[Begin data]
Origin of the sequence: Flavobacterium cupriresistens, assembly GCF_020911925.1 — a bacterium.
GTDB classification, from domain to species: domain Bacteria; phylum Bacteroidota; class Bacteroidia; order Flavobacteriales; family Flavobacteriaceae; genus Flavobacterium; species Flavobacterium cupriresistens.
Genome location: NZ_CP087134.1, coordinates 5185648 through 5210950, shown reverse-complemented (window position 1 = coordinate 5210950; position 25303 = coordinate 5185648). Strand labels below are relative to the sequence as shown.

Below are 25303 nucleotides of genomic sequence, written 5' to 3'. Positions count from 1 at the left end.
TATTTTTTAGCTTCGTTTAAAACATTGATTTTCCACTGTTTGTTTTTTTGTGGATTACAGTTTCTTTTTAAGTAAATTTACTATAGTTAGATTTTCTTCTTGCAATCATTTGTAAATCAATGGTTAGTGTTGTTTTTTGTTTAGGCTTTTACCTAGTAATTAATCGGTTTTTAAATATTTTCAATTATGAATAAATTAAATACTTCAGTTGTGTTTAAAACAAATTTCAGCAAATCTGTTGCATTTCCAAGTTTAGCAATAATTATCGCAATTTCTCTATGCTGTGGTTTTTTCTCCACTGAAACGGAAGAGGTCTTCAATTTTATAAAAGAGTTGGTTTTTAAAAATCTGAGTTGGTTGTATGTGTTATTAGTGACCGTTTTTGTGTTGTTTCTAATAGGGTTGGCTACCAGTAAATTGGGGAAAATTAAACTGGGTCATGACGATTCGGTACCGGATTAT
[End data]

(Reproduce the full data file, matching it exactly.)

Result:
Origin of the sequence: Flavobacterium cupriresistens, assembly GCF_020911925.1 — a bacterium.
GTDB classification, from domain to species: domain Bacteria; phylum Bacteroidota; class Bacteroidia; order Flavobacteriales; family Flavobacteriaceae; genus Flavobacterium; species Flavobacterium cupriresistens.
Genome location: NZ_CP087134.1, coordinates 5185648 through 5210950, shown reverse-complemented (window position 1 = coordinate 5210950; position 25303 = coordinate 5185648). Strand labels below are relative to the sequence as shown.

Below are 25303 nucleotides of genomic sequence, written 5' to 3'. Positions count from 1 at the left end.
TATTTTTTAGCTTCGTTTAAAACATTGATTTTCCACTGTTTGTTTTTTTGTGGATTACAGTTTCTTTTTAAGTAAATTTACTATAGTTAGATTTTCTTCTTGCAATCATTTGTAAATCAATGGTTAGTGTTGTTTTTTGTTTAGGCTTTTACCTAGTAATTAATCGGTTTTTAAATATTTTCAATTATGAATAAATTAAATACTTCAGTTGTGTTTAAAACAAATTTCAGCAAATCTGTTGCATTTCCAAGTTTAGCAATAATTATCGCAATTTCTCTATGCTGTGGTTTTTTCTCCACTGAAACGGAAGAGGTCTTCAATTTTATAAAAGAGTTGGTTTTTAAAAATCTGAGTTGGTTGTATGTGTTATTAGTGACCGTTTTTGTGTTGTTTCTAATAGGGTTGGCTACCAGTAAATTGGGGAAAATTAAACTGGGTCATGACGATTCGGTACCGGATTAT